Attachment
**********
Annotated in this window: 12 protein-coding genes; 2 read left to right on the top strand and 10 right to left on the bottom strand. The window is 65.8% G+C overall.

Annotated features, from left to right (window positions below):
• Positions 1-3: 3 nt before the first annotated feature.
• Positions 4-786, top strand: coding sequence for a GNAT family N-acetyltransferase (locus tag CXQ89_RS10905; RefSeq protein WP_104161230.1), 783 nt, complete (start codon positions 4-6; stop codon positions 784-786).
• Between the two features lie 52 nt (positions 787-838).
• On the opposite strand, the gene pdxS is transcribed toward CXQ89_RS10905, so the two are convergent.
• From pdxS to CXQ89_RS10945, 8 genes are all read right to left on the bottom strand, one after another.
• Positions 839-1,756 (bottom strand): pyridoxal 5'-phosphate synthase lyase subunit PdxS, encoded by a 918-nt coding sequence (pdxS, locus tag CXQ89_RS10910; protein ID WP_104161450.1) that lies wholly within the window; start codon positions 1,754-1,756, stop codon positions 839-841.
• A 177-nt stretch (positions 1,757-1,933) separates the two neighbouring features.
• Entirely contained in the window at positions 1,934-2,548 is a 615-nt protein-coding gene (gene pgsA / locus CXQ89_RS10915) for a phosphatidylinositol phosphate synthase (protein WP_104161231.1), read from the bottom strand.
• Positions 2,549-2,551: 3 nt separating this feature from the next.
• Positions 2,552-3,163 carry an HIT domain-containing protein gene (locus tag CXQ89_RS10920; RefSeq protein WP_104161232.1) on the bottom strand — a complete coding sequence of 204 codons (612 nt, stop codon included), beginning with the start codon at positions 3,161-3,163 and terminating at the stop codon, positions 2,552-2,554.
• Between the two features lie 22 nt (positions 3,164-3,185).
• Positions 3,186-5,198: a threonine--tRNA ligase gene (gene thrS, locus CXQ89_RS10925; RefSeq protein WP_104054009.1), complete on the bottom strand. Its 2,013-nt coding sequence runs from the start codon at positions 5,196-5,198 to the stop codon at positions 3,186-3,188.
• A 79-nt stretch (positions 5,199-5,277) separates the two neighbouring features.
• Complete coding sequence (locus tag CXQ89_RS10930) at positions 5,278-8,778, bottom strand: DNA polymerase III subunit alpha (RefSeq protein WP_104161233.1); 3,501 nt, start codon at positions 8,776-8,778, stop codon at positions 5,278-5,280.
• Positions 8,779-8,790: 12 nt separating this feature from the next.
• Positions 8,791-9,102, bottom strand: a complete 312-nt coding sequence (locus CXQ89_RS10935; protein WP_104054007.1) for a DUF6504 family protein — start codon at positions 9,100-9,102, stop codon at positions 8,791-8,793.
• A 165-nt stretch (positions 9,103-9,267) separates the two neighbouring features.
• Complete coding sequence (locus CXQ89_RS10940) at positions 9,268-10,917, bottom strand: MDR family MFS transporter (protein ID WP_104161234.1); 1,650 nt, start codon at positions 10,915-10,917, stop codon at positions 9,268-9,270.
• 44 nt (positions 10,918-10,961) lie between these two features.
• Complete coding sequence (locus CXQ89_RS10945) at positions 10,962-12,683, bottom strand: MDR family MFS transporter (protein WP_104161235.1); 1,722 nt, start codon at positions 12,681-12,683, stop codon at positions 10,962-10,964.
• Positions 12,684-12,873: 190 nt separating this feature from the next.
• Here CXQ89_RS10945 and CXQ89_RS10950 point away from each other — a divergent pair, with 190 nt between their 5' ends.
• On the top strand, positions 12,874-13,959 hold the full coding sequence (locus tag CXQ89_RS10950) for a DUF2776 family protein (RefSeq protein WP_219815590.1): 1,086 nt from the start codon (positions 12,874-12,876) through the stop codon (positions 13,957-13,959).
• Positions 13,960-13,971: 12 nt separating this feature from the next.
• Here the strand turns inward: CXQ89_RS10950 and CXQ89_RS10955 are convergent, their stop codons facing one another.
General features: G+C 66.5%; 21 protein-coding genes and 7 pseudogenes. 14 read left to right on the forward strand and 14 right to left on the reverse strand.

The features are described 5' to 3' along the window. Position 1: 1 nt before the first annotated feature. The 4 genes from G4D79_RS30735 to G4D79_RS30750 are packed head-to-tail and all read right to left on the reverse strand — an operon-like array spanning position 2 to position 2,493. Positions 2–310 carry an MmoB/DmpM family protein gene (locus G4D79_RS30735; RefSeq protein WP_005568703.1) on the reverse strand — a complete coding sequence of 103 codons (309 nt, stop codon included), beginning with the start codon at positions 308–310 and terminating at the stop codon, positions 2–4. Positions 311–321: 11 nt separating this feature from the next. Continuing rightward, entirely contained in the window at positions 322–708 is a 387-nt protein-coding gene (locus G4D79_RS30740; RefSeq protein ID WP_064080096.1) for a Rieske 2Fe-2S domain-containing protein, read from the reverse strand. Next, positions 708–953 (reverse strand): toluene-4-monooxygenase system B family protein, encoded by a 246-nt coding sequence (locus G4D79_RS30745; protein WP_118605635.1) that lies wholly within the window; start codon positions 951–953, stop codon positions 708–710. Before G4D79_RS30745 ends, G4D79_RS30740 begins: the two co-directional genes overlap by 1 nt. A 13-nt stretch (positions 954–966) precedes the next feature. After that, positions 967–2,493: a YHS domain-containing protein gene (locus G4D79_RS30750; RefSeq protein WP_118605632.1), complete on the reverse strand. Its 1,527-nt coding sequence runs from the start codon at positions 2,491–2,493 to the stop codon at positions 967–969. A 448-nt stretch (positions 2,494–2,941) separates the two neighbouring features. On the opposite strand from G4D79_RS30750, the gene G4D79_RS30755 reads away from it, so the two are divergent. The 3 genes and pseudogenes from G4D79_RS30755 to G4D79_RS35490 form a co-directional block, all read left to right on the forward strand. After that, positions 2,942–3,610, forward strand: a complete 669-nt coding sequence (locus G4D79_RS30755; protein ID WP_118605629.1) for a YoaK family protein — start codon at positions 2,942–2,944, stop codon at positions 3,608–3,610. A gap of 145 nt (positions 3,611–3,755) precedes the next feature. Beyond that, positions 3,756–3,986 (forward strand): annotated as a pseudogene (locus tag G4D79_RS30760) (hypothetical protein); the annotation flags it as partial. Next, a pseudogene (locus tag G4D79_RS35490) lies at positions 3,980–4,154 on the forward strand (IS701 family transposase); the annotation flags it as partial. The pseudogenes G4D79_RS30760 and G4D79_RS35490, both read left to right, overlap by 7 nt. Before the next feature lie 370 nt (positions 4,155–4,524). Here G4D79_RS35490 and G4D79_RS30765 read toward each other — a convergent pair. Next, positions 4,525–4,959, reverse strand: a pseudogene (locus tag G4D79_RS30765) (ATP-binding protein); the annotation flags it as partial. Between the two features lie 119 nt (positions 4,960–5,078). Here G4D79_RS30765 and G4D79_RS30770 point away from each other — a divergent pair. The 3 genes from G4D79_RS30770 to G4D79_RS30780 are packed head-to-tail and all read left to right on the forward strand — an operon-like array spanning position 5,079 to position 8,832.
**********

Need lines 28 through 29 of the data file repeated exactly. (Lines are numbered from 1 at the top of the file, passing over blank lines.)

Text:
General features: G+C 66.5%; 21 protein-coding genes and 7 pseudogenes. 14 read left to right on the forward strand and 14 right to left on the reverse strand.

The features are described 5' to 3' along the window. Position 1: 1 nt before the first annotated feature. The 4 genes from G4D79_RS30735 to G4D79_RS30750 are packed head-to-tail and all read right to left on the reverse strand — an operon-like array spanning position 2 to position 2,493. Positions 2–310 carry an MmoB/DmpM family protein gene (locus G4D79_RS30735; RefSeq protein WP_005568703.1) on the reverse strand — a complete coding sequence of 103 codons (309 nt, stop codon included), beginning with the start codon at positions 308–310 and terminating at the stop codon, positions 2–4. Positions 311–321: 11 nt separating this feature from the next. Continuing rightward, entirely contained in the window at positions 322–708 is a 387-nt protein-coding gene (locus G4D79_RS30740; RefSeq protein ID WP_064080096.1) for a Rieske 2Fe-2S domain-containing protein, read from the reverse strand. Next, positions 708–953 (reverse strand): toluene-4-monooxygenase system B family protein, encoded by a 246-nt coding sequence (locus G4D79_RS30745; protein WP_118605635.1) that lies wholly within the window; start codon positions 951–953, stop codon positions 708–710. Before G4D79_RS30745 ends, G4D79_RS30740 begins: the two co-directional genes overlap by 1 nt. A 13-nt stretch (positions 954–966) precedes the next feature. After that, positions 967–2,493: a YHS domain-containing protein gene (locus G4D79_RS30750; RefSeq protein WP_118605632.1), complete on the reverse strand. Its 1,527-nt coding sequence runs from the start codon at positions 2,491–2,493 to the stop codon at positions 967–969. A 448-nt stretch (positions 2,494–2,941) separates the two neighbouring features. On the opposite strand from G4D79_RS30750, the gene G4D79_RS30755 reads away from it, so the two are divergent. The 3 genes and pseudogenes from G4D79_RS30755 to G4D79_RS35490 form a co-directional block, all read left to right on the forward strand. After that, positions 2,942–3,610, forward strand: a complete 669-nt coding sequence (locus G4D79_RS30755; protein ID WP_118605629.1) for a YoaK family protein — start codon at positions 2,942–2,944, stop codon at positions 3,608–3,610. A gap of 145 nt (positions 3,611–3,755) precedes the next feature. Beyond that, positions 3,756–3,986 (forward strand): annotated as a pseudogene (locus tag G4D79_RS30760) (hypothetical protein); the annotation flags it as partial. Next, a pseudogene (locus tag G4D79_RS35490) lies at positions 3,980–4,154 on the forward strand (IS701 family transposase); the annotation flags it as partial. The pseudogenes G4D79_RS30760 and G4D79_RS35490, both read left to right, overlap by 7 nt. Before the next feature lie 370 nt (positions 4,155–4,524). Here G4D79_RS35490 and G4D79_RS30765 read toward each other — a convergent pair. Next, positions 4,525–4,959, reverse strand: a pseudogene (locus tag G4D79_RS30765) (ATP-binding protein); the annotation flags it as partial. Between the two features lie 119 nt (positions 4,960–5,078). Here G4D79_RS30765 and G4D79_RS30770 point away from each other — a divergent pair. The 3 genes from G4D79_RS30770 to G4D79_RS30780 are packed head-to-tail and all read left to right on the forward strand — an operon-like array spanning position 5,079 to position 8,832.